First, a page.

Prime Minister Ehud Olmert said this week that he'd support the Finance Ministry's emergency economic plan if it passed the hurdle of the Knesset Finance Committee. Well, it hasn't yet. Finance Minister Roni Bar-On's program has incurred intense opposition in the parliamentary panel, not only among members of the opposition but among Knesset members belonging to the coalition as well - including representatives of the Shas and Labor parties.
"It's an illusion," said Avishay Braverman, Laborite and chairman of the Knesset Finance Committee yesterday. "The [emergency] program has nothing new to offer. It merely recycles old ideas in a new cover."
Knesset sources surmise that Shas will tip the balance one way or the other. Its support won't be free: Members of the religious party are demanding inflated budgets for day care and other social issues, such as broader assistance and training for the unemployed.
On Sunday Olmert canceled a press conference at which Bar-On had been expected to present the details of his plan to stimulate Israel's economy in the face of the global crisis. The prime minister explained that before the details were made public, the plan should receive preliminary approval from the Economic Cabinet and then the Finance Committee.
Meanwhile, Japan became the latest country to tip into recession yesterday. In fact, all 30 members of the Organization for Economic Cooperation and Development have been declared to be in recession, which means at least two consecutive quarters of negative growth.
Now it seems that Bar-On's plan will have to be changed to make it through the Knesset, most probably by diverting more money to the poor, and canceling budget cuts.
Finance Committee members complain that some of the steps Bar-On is proposing had been moves that the Finance Ministry itself rejected in the past, such as giving small businesses more time to pay VAT (so they don't have to pay tax on their invoices before they collect payment from clients). Another moldy treasury idea that died, only to rise anew now, is creating funds to support small businesses, say the sources.
Bar-On's plan will cost about NIS 10 billion to execute, and since he doesn't mean to allow the government to increase its deficit (he says), the budget proposal for 2009 will have to be cut commensurately.
The Finance Committee also dislikes the idea of chaining the emergency plan to the 2009 budget law.
Shas, which has etched representation of the poor on its flag, has two representatives on the Finance Committee, Amnon Cohen and Yitzhak Vaknin. The latter has stated that he opposes Bar-On's plan as is, and means to demand significant expansion. Vaknin says he is mostly concerned about the ramp-up in dismissals as the manufacturing and technology sectors, to name but two, brace for recession.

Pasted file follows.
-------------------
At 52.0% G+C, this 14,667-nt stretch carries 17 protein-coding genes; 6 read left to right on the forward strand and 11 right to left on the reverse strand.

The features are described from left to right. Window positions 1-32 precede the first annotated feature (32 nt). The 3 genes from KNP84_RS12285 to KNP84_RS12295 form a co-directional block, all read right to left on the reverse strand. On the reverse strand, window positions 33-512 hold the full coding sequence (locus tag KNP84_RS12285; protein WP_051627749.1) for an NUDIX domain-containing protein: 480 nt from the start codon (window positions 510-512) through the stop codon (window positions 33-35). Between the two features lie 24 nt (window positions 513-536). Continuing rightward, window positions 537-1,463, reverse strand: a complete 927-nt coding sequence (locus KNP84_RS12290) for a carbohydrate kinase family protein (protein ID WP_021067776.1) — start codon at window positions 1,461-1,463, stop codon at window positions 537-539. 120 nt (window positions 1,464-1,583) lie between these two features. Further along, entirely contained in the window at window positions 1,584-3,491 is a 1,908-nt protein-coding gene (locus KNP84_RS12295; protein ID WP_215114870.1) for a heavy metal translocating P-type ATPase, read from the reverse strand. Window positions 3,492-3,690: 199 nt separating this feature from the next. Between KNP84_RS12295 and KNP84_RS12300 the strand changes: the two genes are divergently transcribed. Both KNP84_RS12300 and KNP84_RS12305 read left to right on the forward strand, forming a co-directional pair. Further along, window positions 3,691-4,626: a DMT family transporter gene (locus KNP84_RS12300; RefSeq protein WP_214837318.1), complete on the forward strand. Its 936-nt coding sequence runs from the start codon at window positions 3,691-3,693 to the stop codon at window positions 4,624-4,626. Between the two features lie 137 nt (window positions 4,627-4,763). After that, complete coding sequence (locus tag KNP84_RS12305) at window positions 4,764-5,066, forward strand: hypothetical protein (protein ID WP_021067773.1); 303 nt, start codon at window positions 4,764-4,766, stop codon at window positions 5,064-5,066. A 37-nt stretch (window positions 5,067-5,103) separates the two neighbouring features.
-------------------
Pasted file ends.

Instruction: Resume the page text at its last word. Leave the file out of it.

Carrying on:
Meanwhile, Shas chairman Eli Yishai convened the party leadership last night to discuss the latest wave of dismissals. Histadrut labor federation chairman Ofer Eini attended the meeting, as did Shraga Brosh, president of the Manufacturers Association.
Labor also has two representatives on the Finance Committee, Avishay Braverman (the committee chairman) and Shelly Yachimovich, who has called on Bar-On to increase government spending. Both oppose Bar-On's plan.
While the treasury is insistent that the government deficit not exceed 1% of GDP in 2009, Braverman is calling for sharply higher spending that would increase the deficit to 3% or 4% of GDP.
"I support a comprehensive emergency program that would expand the state budget and divert money to infrastructure and projects stuck in the pipeline," Braverman said yesterday. But as is, he opined, the program wouldn't be able to deflect recession.
Yachimovich called the plan "superficial" and a "patchwork of programs that the treasury torpedoed in the past." She said that reviving the plan to encourage mothers to work implies that the public is stupid: It insults the public's intelligence.
Of all things, opposition member Reuven Rivlin came out swinging for the plan, if not on grounds designed to delight Bar-On.
Rivlin said it was the brainchild of Benjamin Netanyahu all along. "It's a pallid copy of the steps Netanyahu declared a few weeks after the economic crisis began," he said. The steps include investment in national infrastructures, support for small and medium businesses, and pursuing crucial tax reforms, Rivlin said.
Rivlin did however take a swipe at Bar-On, alleging that his motives for publicizing the plan were political, not professional. A few weeks before, Bar-On refused to take steps to shore up the pension funds and banking system, he said. However, if Bar-On actually does raise the plan for voting at the Knesset Finance Committee, the Likud would support it, Bar-On said.
Israel Beiteinu's representative on the Finance Committee, Stas Misezhnikov, says he hasn't made up his mind about supporting the program. He also said that he's been behind not a few of the steps being proposed now, but says he has to study the program before deciding on its merits.
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